• Action: Moves the ulna during pronation and extends the forearm at the elbow.

Brachioradialis  The brachioradialis is located in the superficial region of the forearm posterior compartment,The brachioradialis is located in the superficial region of the forearm posterior compartment

  • Attachments: Originates from the humerus and attaches to the distal end of the radius.
  • Action: Flexes the forearm at the elbow.
  • Attachments: Originates from the humerus and attaches to the distal end of the radius.
  • Actions: Flexes the forearm at the elbow.

Supinator – The supinator is located in the deep region of the forearm posterior compartment.

  • Attachments: The supinator has two heads: one originating from the humerus, the other from the ulna. Together they attach to the radius.
  • Action: Supinates the forearm.

Flexor carpi radialis

  • Function: Flexion and adduction at the wrist
  • Origin: Medial epicondyle of humerus
  • Insertion: Base of the second metacarpal
  • Innervation: Median nerve (C6, C7)

Palmaris longus

  • Function: Flexion at the wrist, tensing of the palmar aponeurosis
  • Origin: Medial epicondyle of humerus
  • Insertion: Flexor retinaculum
  • Innervation: Median nerve (C7, C8)

Flexor carpi ulnaris

  • Function: Flexion and adduction at the wrist
  • Origin: Medial epicondyle of humerus and olecranon
  • Insertion: Pisiform, hook of hamate and fifth metacarpal
  • Innervation: Median nerve (C7, C8)

Extensor Carpi Radialis Longus and Brevis A pair of muscles located on the side of the forearm, allowing them to control the extension and abduction of the wrist.

  • Attachments: Both originate from the humerus and attach to the base of the hand.
  • Actions: Extend and abduct the wrist.

Extensor Digitorum  The extensor digitorum is the main extensor of the fingers.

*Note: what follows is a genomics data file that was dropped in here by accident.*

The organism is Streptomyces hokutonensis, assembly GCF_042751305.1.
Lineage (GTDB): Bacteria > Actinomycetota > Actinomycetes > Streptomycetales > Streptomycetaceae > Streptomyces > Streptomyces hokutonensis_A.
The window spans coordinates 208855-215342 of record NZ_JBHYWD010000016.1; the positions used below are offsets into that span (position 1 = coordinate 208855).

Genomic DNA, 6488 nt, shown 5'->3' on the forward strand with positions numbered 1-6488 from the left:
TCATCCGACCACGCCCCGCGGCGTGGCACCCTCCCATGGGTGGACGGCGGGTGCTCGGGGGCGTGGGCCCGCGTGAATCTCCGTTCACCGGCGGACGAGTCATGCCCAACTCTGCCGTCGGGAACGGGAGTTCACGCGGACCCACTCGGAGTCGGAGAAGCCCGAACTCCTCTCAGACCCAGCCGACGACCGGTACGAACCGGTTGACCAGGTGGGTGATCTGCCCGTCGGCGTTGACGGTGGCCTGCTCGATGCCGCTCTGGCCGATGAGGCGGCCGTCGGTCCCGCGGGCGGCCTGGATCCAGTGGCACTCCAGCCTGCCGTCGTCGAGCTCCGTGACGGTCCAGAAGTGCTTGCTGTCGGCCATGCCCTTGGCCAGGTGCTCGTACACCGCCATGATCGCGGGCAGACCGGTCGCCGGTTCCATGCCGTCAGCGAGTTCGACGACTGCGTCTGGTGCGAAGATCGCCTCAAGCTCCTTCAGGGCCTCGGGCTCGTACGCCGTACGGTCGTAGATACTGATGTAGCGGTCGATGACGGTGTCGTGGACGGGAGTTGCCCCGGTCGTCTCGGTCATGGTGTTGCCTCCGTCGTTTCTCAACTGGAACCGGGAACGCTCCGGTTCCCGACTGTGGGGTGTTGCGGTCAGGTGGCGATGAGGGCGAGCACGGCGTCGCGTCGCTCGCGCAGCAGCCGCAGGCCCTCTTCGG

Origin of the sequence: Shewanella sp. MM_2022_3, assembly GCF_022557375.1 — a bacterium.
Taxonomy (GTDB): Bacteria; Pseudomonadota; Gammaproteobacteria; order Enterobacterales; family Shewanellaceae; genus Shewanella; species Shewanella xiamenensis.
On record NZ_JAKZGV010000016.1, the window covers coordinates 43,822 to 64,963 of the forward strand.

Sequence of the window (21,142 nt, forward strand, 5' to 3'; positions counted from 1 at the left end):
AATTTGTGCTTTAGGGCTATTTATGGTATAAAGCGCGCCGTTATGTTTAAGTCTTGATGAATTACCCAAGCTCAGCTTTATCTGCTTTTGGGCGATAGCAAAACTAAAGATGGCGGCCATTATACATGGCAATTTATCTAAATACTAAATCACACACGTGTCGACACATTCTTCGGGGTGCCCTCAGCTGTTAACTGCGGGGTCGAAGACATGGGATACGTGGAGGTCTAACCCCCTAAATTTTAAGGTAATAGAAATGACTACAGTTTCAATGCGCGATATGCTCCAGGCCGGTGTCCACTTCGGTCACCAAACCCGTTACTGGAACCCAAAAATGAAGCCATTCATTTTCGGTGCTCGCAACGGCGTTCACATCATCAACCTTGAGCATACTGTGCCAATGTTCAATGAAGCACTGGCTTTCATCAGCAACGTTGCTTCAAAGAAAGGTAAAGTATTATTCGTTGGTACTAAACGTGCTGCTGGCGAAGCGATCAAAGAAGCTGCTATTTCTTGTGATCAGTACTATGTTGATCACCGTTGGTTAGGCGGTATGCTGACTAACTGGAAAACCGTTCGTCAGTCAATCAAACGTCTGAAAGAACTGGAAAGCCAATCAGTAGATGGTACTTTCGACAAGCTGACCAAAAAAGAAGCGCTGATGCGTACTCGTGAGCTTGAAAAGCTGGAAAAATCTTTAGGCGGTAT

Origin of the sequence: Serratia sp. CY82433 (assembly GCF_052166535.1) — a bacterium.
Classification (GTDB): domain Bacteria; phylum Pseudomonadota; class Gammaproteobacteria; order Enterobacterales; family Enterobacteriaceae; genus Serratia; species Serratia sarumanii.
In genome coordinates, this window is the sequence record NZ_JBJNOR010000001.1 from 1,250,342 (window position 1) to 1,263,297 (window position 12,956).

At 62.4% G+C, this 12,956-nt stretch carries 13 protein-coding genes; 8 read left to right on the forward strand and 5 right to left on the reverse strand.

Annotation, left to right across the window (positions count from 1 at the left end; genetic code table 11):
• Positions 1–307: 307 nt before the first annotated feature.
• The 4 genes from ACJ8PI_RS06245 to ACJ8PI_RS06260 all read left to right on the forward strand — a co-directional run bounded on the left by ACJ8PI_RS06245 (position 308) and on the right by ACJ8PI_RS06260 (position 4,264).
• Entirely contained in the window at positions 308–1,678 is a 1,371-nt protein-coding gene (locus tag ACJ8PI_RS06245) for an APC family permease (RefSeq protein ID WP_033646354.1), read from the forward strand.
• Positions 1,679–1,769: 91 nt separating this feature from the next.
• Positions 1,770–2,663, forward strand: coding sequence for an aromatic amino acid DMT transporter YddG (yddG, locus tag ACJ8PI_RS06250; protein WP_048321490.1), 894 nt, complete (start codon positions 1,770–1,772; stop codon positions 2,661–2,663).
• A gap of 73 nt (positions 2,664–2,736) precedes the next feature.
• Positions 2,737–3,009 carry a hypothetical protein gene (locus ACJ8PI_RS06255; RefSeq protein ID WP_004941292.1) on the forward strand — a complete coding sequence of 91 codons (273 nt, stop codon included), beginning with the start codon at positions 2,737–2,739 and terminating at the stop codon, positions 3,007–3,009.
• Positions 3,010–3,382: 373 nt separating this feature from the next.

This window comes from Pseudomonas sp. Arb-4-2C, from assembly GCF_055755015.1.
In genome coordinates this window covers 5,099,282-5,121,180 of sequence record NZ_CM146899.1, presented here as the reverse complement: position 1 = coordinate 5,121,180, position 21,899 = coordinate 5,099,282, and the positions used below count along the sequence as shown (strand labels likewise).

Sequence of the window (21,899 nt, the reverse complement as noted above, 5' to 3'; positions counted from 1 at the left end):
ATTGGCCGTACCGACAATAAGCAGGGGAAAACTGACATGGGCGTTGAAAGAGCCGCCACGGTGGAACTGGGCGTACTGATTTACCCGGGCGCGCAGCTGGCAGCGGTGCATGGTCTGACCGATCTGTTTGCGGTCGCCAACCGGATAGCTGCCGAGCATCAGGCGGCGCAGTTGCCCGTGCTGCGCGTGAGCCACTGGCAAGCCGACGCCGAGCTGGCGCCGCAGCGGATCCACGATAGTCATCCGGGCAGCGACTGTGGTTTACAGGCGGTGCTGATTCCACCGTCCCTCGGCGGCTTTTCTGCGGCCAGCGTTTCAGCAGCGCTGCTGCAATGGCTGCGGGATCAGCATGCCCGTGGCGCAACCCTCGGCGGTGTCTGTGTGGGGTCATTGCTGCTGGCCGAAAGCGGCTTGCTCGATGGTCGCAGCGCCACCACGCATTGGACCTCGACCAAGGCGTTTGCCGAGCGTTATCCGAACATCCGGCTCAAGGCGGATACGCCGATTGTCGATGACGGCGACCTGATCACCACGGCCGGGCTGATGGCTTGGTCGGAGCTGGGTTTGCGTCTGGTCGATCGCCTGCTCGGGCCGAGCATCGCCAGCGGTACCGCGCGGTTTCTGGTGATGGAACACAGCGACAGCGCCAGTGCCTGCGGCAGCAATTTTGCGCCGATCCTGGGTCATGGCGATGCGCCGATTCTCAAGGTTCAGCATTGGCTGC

• Attachments: Originates from the humerus, splitting into four tendons at the wrist which travel through the carpal tunnel and attach to the digits.
  • Actions: Extends fingers.

Extensor Digiti Minimi  Originates from the extensor digitorum. In some people, these muscles cannot be individually defined.

  • Attachments: Originates from the humerus and attaches to the little finger.
  • Actions: Extends the little finger, and contributes to extension at the wrist.

Extensor Carpi Ulnaris  Located on the other side of the forearm to the extensor carpi radialis longus and brevis, it performs a similar role.

  • Attachments: Originates from the humerus and attaches to the base of the hand.
  • Actions: Extension and adduction of the wrist.

Intermediate Layer

Flexor digitorum superficialis 

  • Function: Flexion of the proximal interphalangeal joint of the second, third, fourth, and fifth finger. Also has a weaker flexion action on the metacarpophalangeal joints of the same fingers
  • Origin: Medial epicondyle, coronoid process, and anterior radius
  • Insertion: Second, third, fourth, and fifth middle phalanges
  • Innervation: Median nerve (C7, C8, T1)

Deep Layer

Flexor digitorum profundus

  • Function: Flexion of the distal interphalangeal joint of the second, third, fourth, and fifth finger
  • Origin: Medial and the anterior surface of the proximal ulna and interosseous membrane
  • Insertion: Second, third, fourth, and fifth distal phalanges
  • Innervation: Ulnar nerve (C8, T1) for the medial part, anterior interosseous nerve (C8,T1) for the lateral

Flexor pollicis longus

  • Function: Flexion of the interphalangeal joint of the thumb
  • Origin: Anterior aspect of radius as well as interosseous membrane
  • Insertion: Base of distal phalanx of thumb
  • Innervation: Anterior interosseous nerve (C7, C8)

Pronator quadratus

  • Function: Pronator of the forearm
  • Origin: Anterior aspect of the distal ulna
  • Insertion: Anterior aspect of the distal radius
  • Innervation: Anterior interosseous nerve (C7, C8)

Brachioradialis

  • Function: Weak flexor of the forearm
  • Origin: Proximal supracondylar ridge on the humerus
  • Insertion: Lateral surface of distal end of radius
  • Innervation: Radial nerve (C5, C6, C7)

Muscles of Posterior Compartment of Forearm

Superficial

Extensor carpi radialis longus

  • Function: Extension and abduction of the wrist
  • Origin: Proximal supracondylar ridge on humerus
  • Insertion: Dorsal base of second metacarpal
  • Innervation: Radial nerve (C6, C7)

Extensor carpi radialis brevis 

  • Function: Extension and abduction of the wrist